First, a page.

Intensely aware of this huge stage we were stepping onto we set off with another climbing pair down into the glacier. Ladders brought us down the 60 meters to the valley floor and soon we were walking carefully up the glacier. Occasional cracks and thundering noises from the valley reminded us that things were moving all around us. Soon we had to climb another set of ladders up onto the slopes of the Envers des Aiguilles. This path would take us to the base of the climb. From there the dirtbaggers would either sleep rough in a bivy bag or find a spot in the Envers des Aiguilles hut if there was space. Rob recconed..’bra we’ll just sleep under the tables if they’re full’. I love Rob
We settled into the hike which turned out to be harder than we’d anticipated. Snow had fallen which meant that things took longer. The slope was steep enough to make things scary if we slipped so we had to go slowly and kick steps. 2.5 hours later after strapping crampons to our boots to get up the last icy section we arrived at an almost empty hut. Coming from London (9m) I was feeling the steep walking and the change in altitude. We made a fire and after some tea and dehydrated goodness we passed out for an afternoon nap! It was really great to sink into a warm bed in this great French refuge full of character and history and drift off to sleep. We woke up at about three and took in the scenery. This mountain range is full of world class climbs. Here are a couple of them courtesy of wikipedia. The hut looks out onto the Walker Spur climb which is the north face of the The Grandes Jorasses (4,208) The first ascent of the highest peak of the mountain (Pointe Walker) was by Horace Walker with guides Melchior Anderegg, Johann Jaun and Julien Grange on 30 June 1868. The second-highest peak on the mountain (Pointe Whymper, 4,184 m) was first climbed by Edward Whymper, Christian Almer, Michel Croz and Franz Biner on June 24, 1865. Edward Whymper was on the opening ascent of the Matterhorn via the the Hörnli ridge, on the 14 July 1865.
We spent the rest of the afternoon taking in the area and watching the clouds and the sunlight dance in the evening sun, drinking tea and keeping the fire going. We decided to make an early start (04h00) the next morning and head to our route the Le Marchand de Sable on the Tour Rouge.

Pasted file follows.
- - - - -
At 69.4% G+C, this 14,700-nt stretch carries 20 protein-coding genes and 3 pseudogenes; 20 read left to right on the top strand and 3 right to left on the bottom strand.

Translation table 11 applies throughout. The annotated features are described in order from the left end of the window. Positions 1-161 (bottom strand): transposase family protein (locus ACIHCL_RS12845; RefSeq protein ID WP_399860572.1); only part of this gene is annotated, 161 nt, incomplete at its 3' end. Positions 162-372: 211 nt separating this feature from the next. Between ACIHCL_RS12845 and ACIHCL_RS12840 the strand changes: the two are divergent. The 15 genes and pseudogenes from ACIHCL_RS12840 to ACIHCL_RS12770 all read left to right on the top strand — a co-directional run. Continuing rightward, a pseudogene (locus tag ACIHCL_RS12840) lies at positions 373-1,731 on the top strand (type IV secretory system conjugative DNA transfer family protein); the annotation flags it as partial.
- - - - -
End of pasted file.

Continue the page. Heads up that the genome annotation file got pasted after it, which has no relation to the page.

A couple of minutes before the alarm went off I was awake and managed to switch it off quickly and not disturb the other two climbers too much. Rob and I headed downstairs, brewed up some tea and then hit the slopes. After a short walk we got to the base of the climb. We exchanged our heavy boots and crampons for climbing slippers and finally stepped onto the granite. We decided that we would climb till 11 and then abseil down and start the walk out. That would give us time to get back for the flight out of Geneva in the evening.
The climbing was tricky but really good. Being granite we were climbing crack systems and carefully moving over small edges. It takes time to get used these conditions after the artificial holds of the climbing gym. We moved up through the climb and got about 3/4 ‘s of the way up by the time we hit our 11 o’clock cut off. We felt pretty good having got through some hard climbing and so we descened off the anchor station bolts to our bags on the glacier below.
The walk out was just as epic as the walk in had been. Every step needed a double tap to make it solid and we had to really focus on the snow slope. We kept a rope between us to protect ourselves from slip sliding away. Finally we got to the station and jumped onto the funicular down to Chamonix.
We had been really lucky with the weather. My first trip to the Alps was in the bag.
Transparent and verifiable elections">Transparent and verifiable elections
I’ve just watched David Bismark’s presentation on Ted and wonder which African country is going to use this method first?
It solves a number of vital issues. By blending a sophisticated ballot paper, digital scanners, 2D bar-codes and computers a process is created that enables transparent and verifiable elections.
1) Voter intimidation
If you’re standing in a voting booth in Zimbabwe or the Sudan thinking about who to vote for you can rest assured that you’ll be concerned that the heavy in the corner is going to check your vote and see if you voted ‘right’. Davids process includes a ballot paper with a perforation down the middle that allows the candidate list to be separated from your selection and encrypted value making it impossible to see who you voted for.
2) Vote accuracy and verification
By scanning the encrypted bar-code and counting your encrypted vote computers do the heavy lifting of counting and publishing the results securely. Voters are able to take the slip home as a receipt for verification over the web at a later date.